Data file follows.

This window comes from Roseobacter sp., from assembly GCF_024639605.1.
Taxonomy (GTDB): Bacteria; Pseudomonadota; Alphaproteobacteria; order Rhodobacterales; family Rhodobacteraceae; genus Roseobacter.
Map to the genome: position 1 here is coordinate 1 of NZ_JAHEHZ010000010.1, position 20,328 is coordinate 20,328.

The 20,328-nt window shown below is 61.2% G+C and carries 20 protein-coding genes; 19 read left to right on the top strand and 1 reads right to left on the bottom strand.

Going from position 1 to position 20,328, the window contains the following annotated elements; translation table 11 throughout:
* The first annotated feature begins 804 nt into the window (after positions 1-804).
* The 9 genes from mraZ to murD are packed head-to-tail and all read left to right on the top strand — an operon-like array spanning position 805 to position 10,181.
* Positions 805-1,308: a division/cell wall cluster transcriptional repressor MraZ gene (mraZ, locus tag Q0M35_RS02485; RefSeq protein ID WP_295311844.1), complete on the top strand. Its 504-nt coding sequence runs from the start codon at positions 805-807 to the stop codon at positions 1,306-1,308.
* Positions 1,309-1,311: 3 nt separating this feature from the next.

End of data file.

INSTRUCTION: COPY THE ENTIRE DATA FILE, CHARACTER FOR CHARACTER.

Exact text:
This window comes from Roseobacter sp., from assembly GCF_024639605.1.
Taxonomy (GTDB): Bacteria; Pseudomonadota; Alphaproteobacteria; order Rhodobacterales; family Rhodobacteraceae; genus Roseobacter.
Map to the genome: position 1 here is coordinate 1 of NZ_JAHEHZ010000010.1, position 20,328 is coordinate 20,328.

The 20,328-nt window shown below is 61.2% G+C and carries 20 protein-coding genes; 19 read left to right on the top strand and 1 reads right to left on the bottom strand.

Going from position 1 to position 20,328, the window contains the following annotated elements; translation table 11 throughout:
* The first annotated feature begins 804 nt into the window (after positions 1-804).
* The 9 genes from mraZ to murD are packed head-to-tail and all read left to right on the top strand — an operon-like array spanning position 805 to position 10,181.
* Positions 805-1,308: a division/cell wall cluster transcriptional repressor MraZ gene (mraZ, locus tag Q0M35_RS02485; RefSeq protein ID WP_295311844.1), complete on the top strand. Its 504-nt coding sequence runs from the start codon at positions 805-807 to the stop codon at positions 1,306-1,308.
* Positions 1,309-1,311: 3 nt separating this feature from the next.